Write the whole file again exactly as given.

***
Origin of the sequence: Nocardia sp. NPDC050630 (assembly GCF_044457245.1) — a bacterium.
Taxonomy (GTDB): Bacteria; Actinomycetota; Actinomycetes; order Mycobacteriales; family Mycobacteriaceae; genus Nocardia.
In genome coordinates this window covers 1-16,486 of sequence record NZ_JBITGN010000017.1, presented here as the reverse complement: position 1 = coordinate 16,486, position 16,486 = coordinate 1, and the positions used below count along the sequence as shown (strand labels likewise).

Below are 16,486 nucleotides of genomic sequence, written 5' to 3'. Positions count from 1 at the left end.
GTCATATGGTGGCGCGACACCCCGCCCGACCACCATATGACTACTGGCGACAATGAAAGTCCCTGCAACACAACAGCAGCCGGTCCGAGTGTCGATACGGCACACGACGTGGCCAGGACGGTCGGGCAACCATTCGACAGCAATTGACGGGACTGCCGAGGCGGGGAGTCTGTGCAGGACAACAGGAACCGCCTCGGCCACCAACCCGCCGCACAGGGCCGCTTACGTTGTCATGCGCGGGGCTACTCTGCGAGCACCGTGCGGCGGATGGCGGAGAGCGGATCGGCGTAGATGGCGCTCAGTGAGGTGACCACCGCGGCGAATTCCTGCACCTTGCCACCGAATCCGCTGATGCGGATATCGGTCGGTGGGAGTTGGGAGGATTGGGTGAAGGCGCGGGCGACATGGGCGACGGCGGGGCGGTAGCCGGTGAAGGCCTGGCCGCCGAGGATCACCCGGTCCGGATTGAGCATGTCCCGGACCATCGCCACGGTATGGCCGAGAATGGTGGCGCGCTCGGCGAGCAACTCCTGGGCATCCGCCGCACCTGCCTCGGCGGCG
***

Origin of the sequence: Nocardia sp. NPDC050630 (assembly GCF_044457245.1) — a bacterium.
Taxonomy (GTDB): Bacteria; Actinomycetota; Actinomycetes; order Mycobacteriales; family Mycobacteriaceae; genus Nocardia.
In genome coordinates this window covers 1-16,486 of sequence record NZ_JBITGN010000017.1, presented here as the reverse complement: position 1 = coordinate 16,486, position 16,486 = coordinate 1, and the positions used below count along the sequence as shown (strand labels likewise).

Below are 16,486 nucleotides of genomic sequence, written 5' to 3'. Positions count from 1 at the left end.
GTCATATGGTGGCGCGACACCCCGCCCGACCACCATATGACTACTGGCGACAATGAAAGTCCCTGCAACACAACAGCAGCCGGTCCGAGTGTCGATACGGCACACGACGTGGCCAGGACGGTCGGGCAACCATTCGACAGCAATTGACGGGACTGCCGAGGCGGGGAGTCTGTGCAGGACAACAGGAACCGCCTCGGCCACCAACCCGCCGCACAGGGCCGCTTACGTTGTCATGCGCGGGGCTACTCTGCGAGCACCGTGCGGCGGATGGCGGAGAGCGGATCGGCGTAGATGGCGCTCAGTGAGGTGACCACCGCGGCGAATTCCTGCACCTTGCCACCGAATCCGCTGATGCGGATATCGGTCGGTGGGAGTTGGGAGGATTGGGTGAAGGCGCGGGCGACATGGGCGACGGCGGGGCGGTAGCCGGTGAAGGCCTGGCCGCCGAGGATCACCCGGTCCGGATTGAGCATGTCCCGGACCATCGCCACGGTATGGCCGAGAATGGTGGCGCGCTCGGCGAGCAACTCCTGGGCATCCGCCGCACCTGCCTCGGCGGCG